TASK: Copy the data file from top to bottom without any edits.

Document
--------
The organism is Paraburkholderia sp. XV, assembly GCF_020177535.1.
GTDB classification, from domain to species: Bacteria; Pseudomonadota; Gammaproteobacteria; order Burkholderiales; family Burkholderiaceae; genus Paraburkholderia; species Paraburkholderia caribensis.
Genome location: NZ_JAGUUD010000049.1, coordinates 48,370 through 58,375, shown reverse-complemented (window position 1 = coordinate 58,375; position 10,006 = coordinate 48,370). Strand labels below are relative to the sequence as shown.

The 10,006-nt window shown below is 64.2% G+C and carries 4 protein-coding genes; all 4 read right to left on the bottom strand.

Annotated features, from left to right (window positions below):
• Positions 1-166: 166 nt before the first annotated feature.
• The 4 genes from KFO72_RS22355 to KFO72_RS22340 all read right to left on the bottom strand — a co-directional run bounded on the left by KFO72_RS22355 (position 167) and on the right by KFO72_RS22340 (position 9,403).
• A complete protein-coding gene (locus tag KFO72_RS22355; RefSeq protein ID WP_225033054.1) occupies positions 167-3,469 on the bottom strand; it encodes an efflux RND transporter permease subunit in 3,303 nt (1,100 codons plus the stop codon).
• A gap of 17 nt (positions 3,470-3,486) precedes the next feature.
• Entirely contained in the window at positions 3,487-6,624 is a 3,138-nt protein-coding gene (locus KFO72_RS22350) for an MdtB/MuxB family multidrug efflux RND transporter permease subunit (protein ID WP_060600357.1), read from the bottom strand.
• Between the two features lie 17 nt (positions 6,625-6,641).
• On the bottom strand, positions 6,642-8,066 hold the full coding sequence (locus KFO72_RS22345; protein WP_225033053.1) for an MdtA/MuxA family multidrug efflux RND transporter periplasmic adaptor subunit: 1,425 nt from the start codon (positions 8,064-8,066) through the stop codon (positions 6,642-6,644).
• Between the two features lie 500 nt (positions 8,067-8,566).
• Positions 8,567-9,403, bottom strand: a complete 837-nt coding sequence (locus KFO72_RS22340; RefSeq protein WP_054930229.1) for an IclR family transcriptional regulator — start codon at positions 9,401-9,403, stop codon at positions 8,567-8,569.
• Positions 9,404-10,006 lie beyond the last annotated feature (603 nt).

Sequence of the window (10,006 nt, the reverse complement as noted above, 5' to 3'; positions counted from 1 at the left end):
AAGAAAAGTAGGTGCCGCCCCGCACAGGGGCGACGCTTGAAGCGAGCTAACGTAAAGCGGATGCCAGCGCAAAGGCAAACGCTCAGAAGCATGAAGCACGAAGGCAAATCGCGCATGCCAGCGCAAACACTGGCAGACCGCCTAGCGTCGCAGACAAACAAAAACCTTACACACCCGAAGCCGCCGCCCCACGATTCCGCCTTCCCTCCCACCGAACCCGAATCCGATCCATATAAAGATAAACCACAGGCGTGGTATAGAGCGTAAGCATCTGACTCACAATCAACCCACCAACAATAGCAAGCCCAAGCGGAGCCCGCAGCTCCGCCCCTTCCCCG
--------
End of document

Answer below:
The organism is Paraburkholderia sp. XV, assembly GCF_020177535.1.
GTDB classification, from domain to species: Bacteria; Pseudomonadota; Gammaproteobacteria; order Burkholderiales; family Burkholderiaceae; genus Paraburkholderia; species Paraburkholderia caribensis.
Genome location: NZ_JAGUUD010000049.1, coordinates 48,370 through 58,375, shown reverse-complemented (window position 1 = coordinate 58,375; position 10,006 = coordinate 48,370). Strand labels below are relative to the sequence as shown.

The 10,006-nt window shown below is 64.2% G+C and carries 4 protein-coding genes; all 4 read right to left on the bottom strand.

Annotated features, from left to right (window positions below):
• Positions 1-166: 166 nt before the first annotated feature.
• The 4 genes from KFO72_RS22355 to KFO72_RS22340 all read right to left on the bottom strand — a co-directional run bounded on the left by KFO72_RS22355 (position 167) and on the right by KFO72_RS22340 (position 9,403).
• A complete protein-coding gene (locus tag KFO72_RS22355; RefSeq protein ID WP_225033054.1) occupies positions 167-3,469 on the bottom strand; it encodes an efflux RND transporter permease subunit in 3,303 nt (1,100 codons plus the stop codon).
• A gap of 17 nt (positions 3,470-3,486) precedes the next feature.
• Entirely contained in the window at positions 3,487-6,624 is a 3,138-nt protein-coding gene (locus KFO72_RS22350) for an MdtB/MuxB family multidrug efflux RND transporter permease subunit (protein ID WP_060600357.1), read from the bottom strand.
• Between the two features lie 17 nt (positions 6,625-6,641).
• On the bottom strand, positions 6,642-8,066 hold the full coding sequence (locus KFO72_RS22345; protein WP_225033053.1) for an MdtA/MuxA family multidrug efflux RND transporter periplasmic adaptor subunit: 1,425 nt from the start codon (positions 8,064-8,066) through the stop codon (positions 6,642-6,644).
• Between the two features lie 500 nt (positions 8,067-8,566).
• Positions 8,567-9,403, bottom strand: a complete 837-nt coding sequence (locus KFO72_RS22340; RefSeq protein WP_054930229.1) for an IclR family transcriptional regulator — start codon at positions 9,401-9,403, stop codon at positions 8,567-8,569.
• Positions 9,404-10,006 lie beyond the last annotated feature (603 nt).

Sequence of the window (10,006 nt, the reverse complement as noted above, 5' to 3'; positions counted from 1 at the left end):
AAGAAAAGTAGGTGCCGCCCCGCACAGGGGCGACGCTTGAAGCGAGCTAACGTAAAGCGGATGCCAGCGCAAAGGCAAACGCTCAGAAGCATGAAGCACGAAGGCAAATCGCGCATGCCAGCGCAAACACTGGCAGACCGCCTAGCGTCGCAGACAAACAAAAACCTTACACACCCGAAGCCGCCGCCCCACGATTCCGCCTTCCCTCCCACCGAACCCGAATCCGATCCATATAAAGATAAACCACAGGCGTGGTATAGAGCGTAAGCATCTGACTCACAATCAACCCACCAACAATAGCAAGCCCAAGCGGAGCCCGCAGCTCCGCCCCTTCCCCG